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Proc Biol Sci. 2009 May 22;276(1663):1805-14. doi: 10.1098/rspb.2008.1540. Epub 2009 Feb 20.

Colimitation of a freshwater herbivore by sterols and polyunsaturated fatty acids.

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  • 1Limnological Institute, University of Constance, Mainaustrasse 252, 78464 Konstanz, Germany. Dominik.Martin-Creuzburg@uni-konstanz.de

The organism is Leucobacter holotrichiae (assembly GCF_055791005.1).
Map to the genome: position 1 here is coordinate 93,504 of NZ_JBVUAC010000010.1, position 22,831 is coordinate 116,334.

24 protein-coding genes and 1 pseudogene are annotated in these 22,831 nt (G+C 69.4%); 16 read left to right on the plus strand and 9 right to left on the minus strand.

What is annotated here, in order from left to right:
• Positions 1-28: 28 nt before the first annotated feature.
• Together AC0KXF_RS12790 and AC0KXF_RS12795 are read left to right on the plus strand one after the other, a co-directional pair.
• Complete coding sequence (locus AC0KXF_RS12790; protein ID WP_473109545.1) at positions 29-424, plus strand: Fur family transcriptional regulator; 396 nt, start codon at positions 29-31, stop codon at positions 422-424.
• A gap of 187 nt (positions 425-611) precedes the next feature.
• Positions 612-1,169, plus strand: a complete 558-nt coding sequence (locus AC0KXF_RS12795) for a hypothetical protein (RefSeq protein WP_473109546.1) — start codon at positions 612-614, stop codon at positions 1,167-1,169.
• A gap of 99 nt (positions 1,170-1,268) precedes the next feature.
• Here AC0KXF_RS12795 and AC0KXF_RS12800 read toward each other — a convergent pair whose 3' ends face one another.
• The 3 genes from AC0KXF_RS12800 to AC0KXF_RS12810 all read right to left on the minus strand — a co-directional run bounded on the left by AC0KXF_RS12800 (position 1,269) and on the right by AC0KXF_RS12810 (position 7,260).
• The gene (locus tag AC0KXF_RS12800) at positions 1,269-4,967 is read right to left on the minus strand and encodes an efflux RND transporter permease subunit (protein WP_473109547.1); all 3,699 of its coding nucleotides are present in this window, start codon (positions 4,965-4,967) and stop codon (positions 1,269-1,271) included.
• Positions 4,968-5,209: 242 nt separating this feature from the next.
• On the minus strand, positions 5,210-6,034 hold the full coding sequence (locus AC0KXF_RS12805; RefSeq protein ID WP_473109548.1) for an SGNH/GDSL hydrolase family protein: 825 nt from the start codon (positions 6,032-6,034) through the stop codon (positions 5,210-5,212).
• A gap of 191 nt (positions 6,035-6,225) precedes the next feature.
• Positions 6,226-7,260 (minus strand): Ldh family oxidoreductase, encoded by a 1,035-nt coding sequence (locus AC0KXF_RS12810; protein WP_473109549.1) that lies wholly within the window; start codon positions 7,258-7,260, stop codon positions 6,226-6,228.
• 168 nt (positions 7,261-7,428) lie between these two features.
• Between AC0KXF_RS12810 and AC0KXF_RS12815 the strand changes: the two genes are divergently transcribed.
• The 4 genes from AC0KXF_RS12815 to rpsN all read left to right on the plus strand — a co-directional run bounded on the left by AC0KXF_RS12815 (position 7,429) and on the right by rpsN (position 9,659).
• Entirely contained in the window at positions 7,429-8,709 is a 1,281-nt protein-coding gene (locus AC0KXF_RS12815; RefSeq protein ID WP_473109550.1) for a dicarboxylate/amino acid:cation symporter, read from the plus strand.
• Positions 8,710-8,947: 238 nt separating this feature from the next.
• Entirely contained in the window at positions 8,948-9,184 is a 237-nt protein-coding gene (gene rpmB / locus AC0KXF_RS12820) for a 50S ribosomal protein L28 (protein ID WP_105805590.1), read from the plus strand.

Empirical data providing evidence for a colimitation of an herbivore by two or more essential nutrients are scarce, particularly in regard to biochemical resources. Here, a graphical model is presented, which describes the growth of an herbivore in a system with two potentially limiting resources. To verify this model, life-history experiments were conducted with the herbivore Daphnia magna feeding on the picocyanobacterium Synechococcus elongatus, which was supplemented with increasing amounts of cholesterol either in the presence or the absence of saturating amounts of eicosapentaenoic acid (EPA). For comparison, D. magna was raised on diets containing different proportions of S. elongatus and the cholesterol- and EPA-rich eukaryotic alga Nannochloropsis limnetica. Somatic and population growth of D. magna on a sterol- and EPA-deficient diet was initially constrained by the absence of sterols. With increased sterol availability, a colimitation by EPA became apparent and when the sterol requirements were met, the growth-limiting factor was shifted from a limitation by sterols to a limitation by EPA. These data imply that herbivores are frequently limited by two or more essential nutrients simultaneously. Hence, the concept of colimitation has to be incorporated into models assessing nutrient-limited growth kinetics of herbivores to accurately predict demographic changes and population dynamics.

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